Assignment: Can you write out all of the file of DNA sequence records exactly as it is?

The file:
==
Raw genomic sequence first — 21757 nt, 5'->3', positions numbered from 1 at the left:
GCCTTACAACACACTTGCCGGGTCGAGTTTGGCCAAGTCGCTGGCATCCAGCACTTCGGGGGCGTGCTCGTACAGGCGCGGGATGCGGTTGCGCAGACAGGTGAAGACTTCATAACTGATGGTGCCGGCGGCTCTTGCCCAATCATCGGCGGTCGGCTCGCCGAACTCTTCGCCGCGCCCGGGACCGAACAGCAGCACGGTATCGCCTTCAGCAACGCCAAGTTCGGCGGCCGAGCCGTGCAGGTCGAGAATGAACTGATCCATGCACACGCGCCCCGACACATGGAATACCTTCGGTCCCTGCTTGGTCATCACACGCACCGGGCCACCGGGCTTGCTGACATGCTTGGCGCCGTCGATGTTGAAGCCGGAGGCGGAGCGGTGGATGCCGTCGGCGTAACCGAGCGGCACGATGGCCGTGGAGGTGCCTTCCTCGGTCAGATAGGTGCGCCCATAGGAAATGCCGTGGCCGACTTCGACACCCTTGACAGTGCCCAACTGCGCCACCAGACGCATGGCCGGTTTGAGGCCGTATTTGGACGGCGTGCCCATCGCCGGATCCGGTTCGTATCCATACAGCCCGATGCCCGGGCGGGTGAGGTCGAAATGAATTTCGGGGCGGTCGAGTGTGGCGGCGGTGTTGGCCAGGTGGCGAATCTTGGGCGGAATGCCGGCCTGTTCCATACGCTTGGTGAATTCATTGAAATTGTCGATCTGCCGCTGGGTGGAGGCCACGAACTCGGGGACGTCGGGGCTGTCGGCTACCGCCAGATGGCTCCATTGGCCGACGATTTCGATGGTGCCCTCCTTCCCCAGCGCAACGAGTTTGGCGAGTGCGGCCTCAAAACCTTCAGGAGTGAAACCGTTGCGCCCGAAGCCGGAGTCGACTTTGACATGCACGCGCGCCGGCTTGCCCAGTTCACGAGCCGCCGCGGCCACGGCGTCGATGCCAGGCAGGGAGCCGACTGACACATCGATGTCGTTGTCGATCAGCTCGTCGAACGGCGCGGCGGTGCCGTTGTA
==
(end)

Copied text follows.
Raw genomic sequence first — 21757 nt, 5'->3', positions numbered from 1 at the left:
GCCTTACAACACACTTGCCGGGTCGAGTTTGGCCAAGTCGCTGGCATCCAGCACTTCGGGGGCGTGCTCGTACAGGCGCGGGATGCGGTTGCGCAGACAGGTGAAGACTTCATAACTGATGGTGCCGGCGGCTCTTGCCCAATCATCGGCGGTCGGCTCGCCGAACTCTTCGCCGCGCCCGGGACCGAACAGCAGCACGGTATCGCCTTCAGCAACGCCAAGTTCGGCGGCCGAGCCGTGCAGGTCGAGAATGAACTGATCCATGCACACGCGCCCCGACACATGGAATACCTTCGGTCCCTGCTTGGTCATCACACGCACCGGGCCACCGGGCTTGCTGACATGCTTGGCGCCGTCGATGTTGAAGCCGGAGGCGGAGCGGTGGATGCCGTCGGCGTAACCGAGCGGCACGATGGCCGTGGAGGTGCCTTCCTCGGTCAGATAGGTGCGCCCATAGGAAATGCCGTGGCCGACTTCGACACCCTTGACAGTGCCCAACTGCGCCACCAGACGCATGGCCGGTTTGAGGCCGTATTTGGACGGCGTGCCCATCGCCGGATCCGGTTCGTATCCATACAGCCCGATGCCCGGGCGGGTGAGGTCGAAATGAATTTCGGGGCGGTCGAGTGTGGCGGCGGTGTTGGCCAGGTGGCGAATCTTGGGCGGAATGCCGGCCTGTTCCATACGCTTGGTGAATTCATTGAAATTGTCGATCTGCCGCTGGGTGGAGGCCACGAACTCGGGGACGTCGGGGCTGTCGGCTACCGCCAGATGGCTCCATTGGCCGACGATTTCGATGGTGCCCTCCTTCCCCAGCGCAACGAGTTTGGCGAGTGCGGCCTCAAAACCTTCAGGAGTGAAACCGTTGCGCCCGAAGCCGGAGTCGACTTTGACATGCACGCGCGCCGGCTTGCCCAGTTCACGAGCCGCCGCGGCCACGGCGTCGATGCCAGGCAGGGAGCCGACTGACACATCGATGTCGTTGTCGATCAGCTCGTCGAACGGCGCGGCGGTGCCGTTGTA